Laura Kasischke is the author of the dark collection of short stories, If a Stranger Approaches (Sarabande Books, $15.95), looking at how playground stories can become twisted. Here she shares the strange stories she heard as a child.
These were the stories we told on the playground to one another, and knew to be true. This was the suburban compendium of our shared childhood, its oral anthology, representing what we questioned and understood of the world.
I don't recall a single adult involved in the transmission of any of these stories--except for one time when a teacher got closer to us than we knew she was, and she overheard, and she cleared her throat and said, "That doesn't sound like nice children's chatter," before she wandered away, and the story continued.
We didn't need adult editors, their advice. Adults never had anything but the thinnest of narratives. Their descriptions were colorless. They left out the good parts. This was ours.
Our culture, our chronicle, the arcane knowledge we gathered and dispensed during those free twenty minutes twice a day as we circled the swing sets and slides, churning ourselves into human citizens, into particular products of a place and time.
Here are fifteen horror stories my classmates told me:
• A white van pulled up on the corner and two men jumped out and grabbed Sandy McDonald's hippy sister, and now she's a prisoner in the basement of a house on Elmwood. John Buchanan looked in the window and saw her face.
• When Matt Pruitt was hit by a car outside the junior high school, the top half of his head flew off and his brain landed on the other side of the street. On the sidewalk.
• Long ago a girl got her head caught in the monkey bars, and strangled. No one knew until after school. It's why the principal walks around the playground after the last bell rings, to make sure no kid is left out here dead.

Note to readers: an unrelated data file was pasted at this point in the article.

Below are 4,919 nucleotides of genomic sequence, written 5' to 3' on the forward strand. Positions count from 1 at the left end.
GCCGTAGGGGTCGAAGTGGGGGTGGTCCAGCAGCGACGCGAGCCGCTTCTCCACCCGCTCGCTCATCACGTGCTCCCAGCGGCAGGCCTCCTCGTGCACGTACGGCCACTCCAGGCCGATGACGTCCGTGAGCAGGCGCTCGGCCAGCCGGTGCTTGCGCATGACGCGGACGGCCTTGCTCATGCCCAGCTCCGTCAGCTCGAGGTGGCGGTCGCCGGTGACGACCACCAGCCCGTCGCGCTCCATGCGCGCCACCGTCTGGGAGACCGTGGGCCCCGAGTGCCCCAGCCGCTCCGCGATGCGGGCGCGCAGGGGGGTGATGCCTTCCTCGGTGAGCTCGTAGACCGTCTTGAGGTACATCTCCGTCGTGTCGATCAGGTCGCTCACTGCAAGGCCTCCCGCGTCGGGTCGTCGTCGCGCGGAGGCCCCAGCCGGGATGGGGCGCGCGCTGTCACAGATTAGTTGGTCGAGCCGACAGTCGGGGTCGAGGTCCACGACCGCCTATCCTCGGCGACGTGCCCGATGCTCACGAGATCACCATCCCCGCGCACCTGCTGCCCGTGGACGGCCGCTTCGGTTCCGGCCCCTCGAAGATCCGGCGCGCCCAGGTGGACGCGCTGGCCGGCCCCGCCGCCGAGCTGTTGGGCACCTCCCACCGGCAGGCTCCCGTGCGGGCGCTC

• David Straub's mother made him eat glass. She had to go to prison for a while.
• Mary Alice Ferguson's sister doesn't eat. Mrs. Ferguson ties her to a chair and pours milkshakes down her throat, but she just spits them on the floor.
• If you make a small hole with your fist and look into it you see a demon. Don't do it. Stephanie Marsh did and her dad got killed in a car accident that day.
• Bill Riedel had a worm growing inside him. Part of it came out of his mouth and the other part came out of his butt hole.
• Missy Beck's father was born in a concentration camp in Germany from his mother's dead body.
• One morning Lance Collins found a human poop in his sand box. They think somebody's living in a hole dug out of the vacant field behind their house. Mr. Collins sits up all night with a shot gun waiting for the pooper to return.
• Sarah Black's sister got sent away because she kissed the penis of a boy she was babysitting.
• The janitor found a two-inch baby in the girl's bathroom in the high school. It was alive.
• Frank Belieu's mother picked up the phone in January, and it was his sister Margaret Belieu, who died in December of making herself throw up. Mrs. Belieu had to go to an asylum or something.
• Beth Strahan is so pale because her real parents kept her in a closet until she was six years old.
• The only reason Mr. and Mrs. Vandermulen had Bruce was because they wanted to give his blood to his sister, but she died anyway and now they make him sleep in her room with her pink sheets and curtains and all of her dolls and things.
• Officer Reynolds put his gun in his wife's ear and told her to shut up
during the fireworks display last summer, but she just kept talking and talking. It happens all the time.